Richard Haward, a seventh generation oysterman in Essex, northeast of London, said: “Demand from Hong Kong and China and a worldwide shortage of supplies has increased prices.”

Urbanisation and the advent of supermarkets is contributing to higher fish consumption in emerging markets.

Audun Lem, a fish expert at the FAO, said: “The product development, including ready meals and clean fillets really facilitates fish consumption.”

The jump in Asian demand has coincided with low supplies for several key species due to disease and high feeding costs in the aquaculture industry.

The cost of tuna, one of the most heavily traded fish species, has risen to a record high, up 12 per cent over the past year on strong sashimi and sushi demand, as well as from the canned tuna industry. This has coincided with smaller catches.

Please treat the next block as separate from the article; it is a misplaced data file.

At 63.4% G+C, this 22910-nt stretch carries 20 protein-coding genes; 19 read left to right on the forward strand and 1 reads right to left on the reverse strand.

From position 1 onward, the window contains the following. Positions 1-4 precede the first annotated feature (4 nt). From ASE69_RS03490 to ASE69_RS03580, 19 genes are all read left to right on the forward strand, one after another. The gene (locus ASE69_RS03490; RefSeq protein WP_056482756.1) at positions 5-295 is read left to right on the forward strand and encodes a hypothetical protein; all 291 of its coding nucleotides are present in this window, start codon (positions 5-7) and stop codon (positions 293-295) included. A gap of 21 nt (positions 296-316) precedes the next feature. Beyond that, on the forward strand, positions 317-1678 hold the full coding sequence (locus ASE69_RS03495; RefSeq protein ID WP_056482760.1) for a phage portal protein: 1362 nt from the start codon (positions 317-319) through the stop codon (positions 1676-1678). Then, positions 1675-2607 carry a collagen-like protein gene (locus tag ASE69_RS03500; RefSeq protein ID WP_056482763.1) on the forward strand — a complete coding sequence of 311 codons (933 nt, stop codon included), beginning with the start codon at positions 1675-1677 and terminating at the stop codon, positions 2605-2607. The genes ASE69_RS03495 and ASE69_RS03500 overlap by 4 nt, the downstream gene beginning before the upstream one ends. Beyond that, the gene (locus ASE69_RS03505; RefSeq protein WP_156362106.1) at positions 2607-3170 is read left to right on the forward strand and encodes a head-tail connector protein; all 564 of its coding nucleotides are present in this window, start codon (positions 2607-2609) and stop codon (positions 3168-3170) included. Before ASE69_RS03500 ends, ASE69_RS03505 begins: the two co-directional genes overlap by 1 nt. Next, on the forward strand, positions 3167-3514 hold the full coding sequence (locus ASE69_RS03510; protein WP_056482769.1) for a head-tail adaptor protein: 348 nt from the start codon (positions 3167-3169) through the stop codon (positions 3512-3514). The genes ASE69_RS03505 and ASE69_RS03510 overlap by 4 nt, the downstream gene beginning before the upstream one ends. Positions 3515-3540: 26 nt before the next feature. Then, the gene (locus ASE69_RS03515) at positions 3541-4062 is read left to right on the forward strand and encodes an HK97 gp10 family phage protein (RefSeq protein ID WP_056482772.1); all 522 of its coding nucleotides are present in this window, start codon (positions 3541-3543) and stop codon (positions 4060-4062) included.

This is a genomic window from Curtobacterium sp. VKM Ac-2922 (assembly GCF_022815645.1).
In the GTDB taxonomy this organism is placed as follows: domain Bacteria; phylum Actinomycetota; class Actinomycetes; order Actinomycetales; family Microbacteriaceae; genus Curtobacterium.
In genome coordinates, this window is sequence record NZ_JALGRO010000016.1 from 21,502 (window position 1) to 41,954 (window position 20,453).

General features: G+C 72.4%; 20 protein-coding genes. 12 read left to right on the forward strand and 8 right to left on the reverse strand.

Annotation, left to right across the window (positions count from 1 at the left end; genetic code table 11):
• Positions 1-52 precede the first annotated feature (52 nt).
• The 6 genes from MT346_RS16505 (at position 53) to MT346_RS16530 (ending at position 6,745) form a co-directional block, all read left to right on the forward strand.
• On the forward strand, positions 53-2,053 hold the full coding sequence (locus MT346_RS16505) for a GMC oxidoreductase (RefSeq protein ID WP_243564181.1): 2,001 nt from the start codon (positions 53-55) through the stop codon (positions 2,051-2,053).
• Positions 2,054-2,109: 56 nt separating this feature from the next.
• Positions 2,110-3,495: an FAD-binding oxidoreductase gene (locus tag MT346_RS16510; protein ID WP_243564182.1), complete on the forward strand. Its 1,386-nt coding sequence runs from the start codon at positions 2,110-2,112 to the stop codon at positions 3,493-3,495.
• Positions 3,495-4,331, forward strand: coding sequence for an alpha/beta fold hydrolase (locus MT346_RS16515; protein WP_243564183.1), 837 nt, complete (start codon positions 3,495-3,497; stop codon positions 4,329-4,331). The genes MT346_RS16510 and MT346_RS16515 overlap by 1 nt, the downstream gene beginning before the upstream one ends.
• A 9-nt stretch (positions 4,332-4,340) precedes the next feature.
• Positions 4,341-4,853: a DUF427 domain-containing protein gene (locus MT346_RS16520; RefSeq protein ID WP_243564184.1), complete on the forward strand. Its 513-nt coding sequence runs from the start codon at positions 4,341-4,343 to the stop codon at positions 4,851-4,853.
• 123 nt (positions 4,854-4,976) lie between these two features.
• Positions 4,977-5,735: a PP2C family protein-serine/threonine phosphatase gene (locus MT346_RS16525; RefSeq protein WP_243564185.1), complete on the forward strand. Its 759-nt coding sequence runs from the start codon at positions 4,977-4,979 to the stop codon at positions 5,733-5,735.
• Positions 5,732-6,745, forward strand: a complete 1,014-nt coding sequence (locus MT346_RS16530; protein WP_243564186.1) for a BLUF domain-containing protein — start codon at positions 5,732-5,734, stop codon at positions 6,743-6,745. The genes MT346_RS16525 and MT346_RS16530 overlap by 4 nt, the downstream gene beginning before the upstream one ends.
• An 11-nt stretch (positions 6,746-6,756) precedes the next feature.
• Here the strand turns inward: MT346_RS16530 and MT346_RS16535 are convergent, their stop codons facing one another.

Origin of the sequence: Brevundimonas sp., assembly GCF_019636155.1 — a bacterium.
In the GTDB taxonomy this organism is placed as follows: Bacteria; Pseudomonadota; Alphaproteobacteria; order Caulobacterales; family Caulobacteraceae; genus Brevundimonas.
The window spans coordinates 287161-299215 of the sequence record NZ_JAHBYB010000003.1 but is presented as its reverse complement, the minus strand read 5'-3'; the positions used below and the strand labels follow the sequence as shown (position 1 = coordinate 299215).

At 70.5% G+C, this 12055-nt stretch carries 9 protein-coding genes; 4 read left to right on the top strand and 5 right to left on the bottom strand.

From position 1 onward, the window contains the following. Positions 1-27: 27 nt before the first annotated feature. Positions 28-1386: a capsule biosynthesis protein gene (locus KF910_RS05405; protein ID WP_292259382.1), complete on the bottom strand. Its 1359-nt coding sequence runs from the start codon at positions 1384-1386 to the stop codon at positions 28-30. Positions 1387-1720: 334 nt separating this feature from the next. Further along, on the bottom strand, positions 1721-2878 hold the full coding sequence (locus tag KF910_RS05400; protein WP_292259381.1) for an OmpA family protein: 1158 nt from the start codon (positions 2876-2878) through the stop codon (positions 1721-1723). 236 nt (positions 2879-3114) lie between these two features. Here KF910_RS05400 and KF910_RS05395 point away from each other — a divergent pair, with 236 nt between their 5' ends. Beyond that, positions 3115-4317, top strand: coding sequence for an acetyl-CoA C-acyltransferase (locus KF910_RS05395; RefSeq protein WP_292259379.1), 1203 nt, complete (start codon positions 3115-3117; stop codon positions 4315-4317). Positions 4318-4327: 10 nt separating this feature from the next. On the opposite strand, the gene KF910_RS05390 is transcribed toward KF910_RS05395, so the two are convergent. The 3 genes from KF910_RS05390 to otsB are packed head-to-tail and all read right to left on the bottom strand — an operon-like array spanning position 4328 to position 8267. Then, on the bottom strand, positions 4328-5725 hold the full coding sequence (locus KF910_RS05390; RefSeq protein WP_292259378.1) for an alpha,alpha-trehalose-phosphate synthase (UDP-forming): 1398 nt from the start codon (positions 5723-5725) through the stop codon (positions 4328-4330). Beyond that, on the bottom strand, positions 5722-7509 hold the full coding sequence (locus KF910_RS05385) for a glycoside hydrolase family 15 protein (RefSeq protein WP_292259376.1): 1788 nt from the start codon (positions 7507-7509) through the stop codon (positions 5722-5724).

Shrimp, another heavily traded species, has seen prices up 22 per cent as supplies have been hit by a disease spreading in southeast Asia as well as by a fall in low wild harvests.

Salmon prices have surged 27 per cent over the past year, but are well below their record highs. The price of aquaculture production is expected to remain high as the industry battles with record feed costs. Fishmeal prices remain near a record high due to a sharp decline in supplies of anchovies, used to manufacture feed rations.
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Crafty_Dog
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« Reply #52 on: July 24, 2013, 10:15:16 PM »

http://qz.com/107970/scientists-discover-whats-killing-the-bees-and-its-worse-than-you-thought/
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Crafty_Dog
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« Reply #53 on: May 16, 2014, 07:59:36 PM »

Organic Farming Is Not Sustainable
More labor with lower yields is a luxury only rich populations can afford.